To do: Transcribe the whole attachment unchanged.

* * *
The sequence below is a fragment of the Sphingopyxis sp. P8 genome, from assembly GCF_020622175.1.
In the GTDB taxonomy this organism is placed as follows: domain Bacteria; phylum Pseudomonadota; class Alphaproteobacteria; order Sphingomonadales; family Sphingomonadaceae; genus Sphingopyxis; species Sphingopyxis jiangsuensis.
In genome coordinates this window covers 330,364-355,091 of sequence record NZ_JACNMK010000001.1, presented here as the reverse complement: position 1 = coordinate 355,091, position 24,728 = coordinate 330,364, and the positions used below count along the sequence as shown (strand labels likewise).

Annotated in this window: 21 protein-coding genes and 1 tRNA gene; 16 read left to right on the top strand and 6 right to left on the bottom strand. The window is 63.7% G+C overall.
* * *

The sequence below is a fragment of the Sphingopyxis sp. P8 genome, from assembly GCF_020622175.1.
In the GTDB taxonomy this organism is placed as follows: domain Bacteria; phylum Pseudomonadota; class Alphaproteobacteria; order Sphingomonadales; family Sphingomonadaceae; genus Sphingopyxis; species Sphingopyxis jiangsuensis.
In genome coordinates this window covers 330,364-355,091 of sequence record NZ_JACNMK010000001.1, presented here as the reverse complement: position 1 = coordinate 355,091, position 24,728 = coordinate 330,364, and the positions used below count along the sequence as shown (strand labels likewise).

Annotated in this window: 21 protein-coding genes and 1 tRNA gene; 16 read left to right on the top strand and 6 right to left on the bottom strand. The window is 63.7% G+C overall.